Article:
Monroe and Sweet, who were both born in the 1950s, grew up in that tranquil environment, surrounded by a strong Jewish community. After they graduated from the MFA program at the University of Colorado, Boulder, in 1977, they moved back home to Miami and agreed to photograph their city and its quirky inhabitants every day for 10 years. Many of their subsequent pictures feature porch-sitters and subjects lounging in deck chairs—a sense of communal ease prevails. “We saw something that I later realized was a precious legacy that was being forgotten, that was vanishing,” Monroe says in the film. Though the senior citizens were vivacious, they were also approaching death.
Despite their shared subject matter, Monroe and Sweet distinguished themselves with their divergent styles. Monroe was concerned with form and composition, and his black-and-white pictures are somber, even when the content is not. Sixth Street—South Beach, Florida (1978), for example, features three women and a man walking along a sidewalk. Two of them wheel carts, while one holds an umbrella above her head to shield herself from the sun. The camera seems more interested in symmetry and the contrast of light and shadow than in the individuals themselves.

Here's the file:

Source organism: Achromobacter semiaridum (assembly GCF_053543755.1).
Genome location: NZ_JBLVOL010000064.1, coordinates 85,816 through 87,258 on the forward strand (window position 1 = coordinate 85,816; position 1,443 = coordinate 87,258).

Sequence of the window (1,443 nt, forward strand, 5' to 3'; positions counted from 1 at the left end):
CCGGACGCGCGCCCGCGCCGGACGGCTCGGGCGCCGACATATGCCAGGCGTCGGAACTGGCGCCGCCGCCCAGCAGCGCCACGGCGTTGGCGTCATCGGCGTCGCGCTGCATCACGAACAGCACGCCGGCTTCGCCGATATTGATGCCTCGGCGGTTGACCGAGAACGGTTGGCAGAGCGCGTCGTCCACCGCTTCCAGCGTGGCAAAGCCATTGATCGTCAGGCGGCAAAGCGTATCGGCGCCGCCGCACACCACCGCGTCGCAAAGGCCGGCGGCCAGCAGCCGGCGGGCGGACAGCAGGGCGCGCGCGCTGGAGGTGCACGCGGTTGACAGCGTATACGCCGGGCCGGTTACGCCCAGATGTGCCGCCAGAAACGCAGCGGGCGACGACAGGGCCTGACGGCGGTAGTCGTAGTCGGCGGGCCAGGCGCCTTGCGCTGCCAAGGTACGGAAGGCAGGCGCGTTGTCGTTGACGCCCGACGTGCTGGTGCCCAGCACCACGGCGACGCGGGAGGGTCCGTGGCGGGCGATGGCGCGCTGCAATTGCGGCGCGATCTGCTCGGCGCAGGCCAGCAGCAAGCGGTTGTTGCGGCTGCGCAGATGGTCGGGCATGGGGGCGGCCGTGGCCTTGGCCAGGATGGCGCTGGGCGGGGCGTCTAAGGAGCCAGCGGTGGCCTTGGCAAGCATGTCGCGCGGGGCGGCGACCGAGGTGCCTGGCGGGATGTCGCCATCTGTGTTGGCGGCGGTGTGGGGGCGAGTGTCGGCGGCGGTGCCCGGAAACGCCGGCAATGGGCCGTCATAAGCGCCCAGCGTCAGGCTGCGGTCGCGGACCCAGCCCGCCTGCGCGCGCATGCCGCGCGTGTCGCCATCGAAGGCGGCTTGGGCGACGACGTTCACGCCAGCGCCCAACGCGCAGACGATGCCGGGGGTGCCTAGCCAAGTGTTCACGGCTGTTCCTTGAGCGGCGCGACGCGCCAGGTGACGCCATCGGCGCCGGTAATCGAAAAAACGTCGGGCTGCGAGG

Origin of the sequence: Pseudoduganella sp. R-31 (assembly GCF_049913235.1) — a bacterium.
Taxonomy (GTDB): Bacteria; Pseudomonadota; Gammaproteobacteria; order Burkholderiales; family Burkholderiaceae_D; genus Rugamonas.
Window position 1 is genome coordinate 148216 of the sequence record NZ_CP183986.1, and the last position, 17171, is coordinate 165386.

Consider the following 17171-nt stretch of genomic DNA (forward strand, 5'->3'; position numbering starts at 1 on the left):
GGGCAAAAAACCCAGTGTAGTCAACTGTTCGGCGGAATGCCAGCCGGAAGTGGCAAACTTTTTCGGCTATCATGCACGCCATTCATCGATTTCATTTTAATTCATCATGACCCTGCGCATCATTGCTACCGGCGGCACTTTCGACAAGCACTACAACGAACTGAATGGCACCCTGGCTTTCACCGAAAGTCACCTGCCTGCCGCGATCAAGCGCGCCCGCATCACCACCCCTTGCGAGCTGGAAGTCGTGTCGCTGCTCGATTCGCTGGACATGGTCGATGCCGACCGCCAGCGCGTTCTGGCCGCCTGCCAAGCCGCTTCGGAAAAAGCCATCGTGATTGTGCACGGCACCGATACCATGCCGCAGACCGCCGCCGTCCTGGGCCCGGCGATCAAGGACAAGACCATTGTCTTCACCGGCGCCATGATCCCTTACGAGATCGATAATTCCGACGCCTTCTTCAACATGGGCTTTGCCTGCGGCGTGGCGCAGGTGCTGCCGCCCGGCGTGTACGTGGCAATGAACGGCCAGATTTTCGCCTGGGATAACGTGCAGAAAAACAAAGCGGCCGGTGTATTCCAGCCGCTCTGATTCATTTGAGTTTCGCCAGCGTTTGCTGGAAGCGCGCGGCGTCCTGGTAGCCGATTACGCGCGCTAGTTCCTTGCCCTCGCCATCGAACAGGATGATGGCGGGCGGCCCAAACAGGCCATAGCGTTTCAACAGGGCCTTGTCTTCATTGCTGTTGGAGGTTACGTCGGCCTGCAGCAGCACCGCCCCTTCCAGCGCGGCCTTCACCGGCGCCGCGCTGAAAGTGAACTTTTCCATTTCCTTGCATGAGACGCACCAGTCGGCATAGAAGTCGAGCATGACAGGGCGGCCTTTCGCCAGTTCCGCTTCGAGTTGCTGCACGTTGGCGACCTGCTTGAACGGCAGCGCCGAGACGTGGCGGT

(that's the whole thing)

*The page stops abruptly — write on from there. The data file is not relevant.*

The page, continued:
On the other hand, Sweet’s more casual images prioritized character, like in his portrait of an elderly woman with curly, orange hair wearing a “Happy New Year” headband. (The pair visited multiple hotels on New Year’s Eve, catching their elderly subjects celebrating the passage of time.) Yellow and red leis crisscross the woman’s shoulders, and she holds a half-full plastic cup in her hand, her festive get-up belying her tired expression: She’s partied too much for one night. Illuminated by Sweet’s flash in a darkened room, she appears nearly angelic. These contrasts contribute to the gentle humor that infuses the photograph, and much of Sweet’s oeuvre.